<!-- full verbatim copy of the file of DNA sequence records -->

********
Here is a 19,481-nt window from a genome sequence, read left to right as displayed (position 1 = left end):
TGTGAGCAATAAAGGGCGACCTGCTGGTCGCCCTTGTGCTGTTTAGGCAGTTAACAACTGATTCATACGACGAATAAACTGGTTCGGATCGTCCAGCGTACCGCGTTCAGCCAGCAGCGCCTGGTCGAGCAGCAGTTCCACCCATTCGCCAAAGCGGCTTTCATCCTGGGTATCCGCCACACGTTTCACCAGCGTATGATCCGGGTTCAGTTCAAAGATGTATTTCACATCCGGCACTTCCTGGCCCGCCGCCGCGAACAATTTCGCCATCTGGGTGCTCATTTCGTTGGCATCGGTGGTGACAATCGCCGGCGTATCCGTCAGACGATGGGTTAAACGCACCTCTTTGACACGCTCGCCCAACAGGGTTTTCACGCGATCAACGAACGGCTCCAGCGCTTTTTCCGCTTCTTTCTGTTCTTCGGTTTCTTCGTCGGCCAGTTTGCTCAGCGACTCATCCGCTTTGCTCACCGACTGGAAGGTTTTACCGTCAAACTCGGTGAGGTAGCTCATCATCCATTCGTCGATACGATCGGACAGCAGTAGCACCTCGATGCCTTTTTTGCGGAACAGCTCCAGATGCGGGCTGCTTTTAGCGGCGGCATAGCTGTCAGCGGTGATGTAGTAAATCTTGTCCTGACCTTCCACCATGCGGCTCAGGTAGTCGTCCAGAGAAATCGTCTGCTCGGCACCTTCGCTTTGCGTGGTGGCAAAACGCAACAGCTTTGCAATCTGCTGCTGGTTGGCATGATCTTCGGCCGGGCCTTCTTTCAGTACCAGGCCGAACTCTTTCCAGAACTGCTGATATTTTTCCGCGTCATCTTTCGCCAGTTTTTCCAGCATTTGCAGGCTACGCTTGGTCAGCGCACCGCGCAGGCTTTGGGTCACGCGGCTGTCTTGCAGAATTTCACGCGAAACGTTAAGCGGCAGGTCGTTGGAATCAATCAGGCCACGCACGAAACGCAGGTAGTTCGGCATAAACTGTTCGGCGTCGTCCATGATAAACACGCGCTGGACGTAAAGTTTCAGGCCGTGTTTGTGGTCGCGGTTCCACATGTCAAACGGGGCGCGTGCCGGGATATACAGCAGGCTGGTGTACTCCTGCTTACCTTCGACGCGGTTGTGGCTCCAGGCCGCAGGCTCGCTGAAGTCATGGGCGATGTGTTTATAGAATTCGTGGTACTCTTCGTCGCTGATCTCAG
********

Here is a 19,481-nt window from a genome sequence, read left to right as displayed (position 1 = left end):
TGTGAGCAATAAAGGGCGACCTGCTGGTCGCCCTTGTGCTGTTTAGGCAGTTAACAACTGATTCATACGACGAATAAACTGGTTCGGATCGTCCAGCGTACCGCGTTCAGCCAGCAGCGCCTGGTCGAGCAGCAGTTCCACCCATTCGCCAAAGCGGCTTTCATCCTGGGTATCCGCCACACGTTTCACCAGCGTATGATCCGGGTTCAGTTCAAAGATGTATTTCACATCCGGCACTTCCTGGCCCGCCGCCGCGAACAATTTCGCCATCTGGGTGCTCATTTCGTTGGCATCGGTGGTGACAATCGCCGGCGTATCCGTCAGACGATGGGTTAAACGCACCTCTTTGACACGCTCGCCCAACAGGGTTTTCACGCGATCAACGAACGGCTCCAGCGCTTTTTCCGCTTCTTTCTGTTCTTCGGTTTCTTCGTCGGCCAGTTTGCTCAGCGACTCATCCGCTTTGCTCACCGACTGGAAGGTTTTACCGTCAAACTCGGTGAGGTAGCTCATCATCCATTCGTCGATACGATCGGACAGCAGTAGCACCTCGATGCCTTTTTTGCGGAACAGCTCCAGATGCGGGCTGCTTTTAGCGGCGGCATAGCTGTCAGCGGTGATGTAGTAAATCTTGTCCTGACCTTCCACCATGCGGCTCAGGTAGTCGTCCAGAGAAATCGTCTGCTCGGCACCTTCGCTTTGCGTGGTGGCAAAACGCAACAGCTTTGCAATCTGCTGCTGGTTGGCATGATCTTCGGCCGGGCCTTCTTTCAGTACCAGGCCGAACTCTTTCCAGAACTGCTGATATTTTTCCGCGTCATCTTTCGCCAGTTTTTCCAGCATTTGCAGGCTACGCTTGGTCAGCGCACCGCGCAGGCTTTGGGTCACGCGGCTGTCTTGCAGAATTTCACGCGAAACGTTAAGCGGCAGGTCGTTGGAATCAATCAGGCCACGCACGAAACGCAGGTAGTTCGGCATAAACTGTTCGGCGTCGTCCATGATAAACACGCGCTGGACGTAAAGTTTCAGGCCGTGTTTGTGGTCGCGGTTCCACATGTCAAACGGGGCGCGTGCCGGGATATACAGCAGGCTGGTGTACTCCTGCTTACCTTCGACGCGGTTGTGGCTCCAGGCCGCAGGCTCGCTGAAGTCATGGGCGATGTGTTTATAGAATTCGTGGTACTCTTCGTCGCTGATCTCAG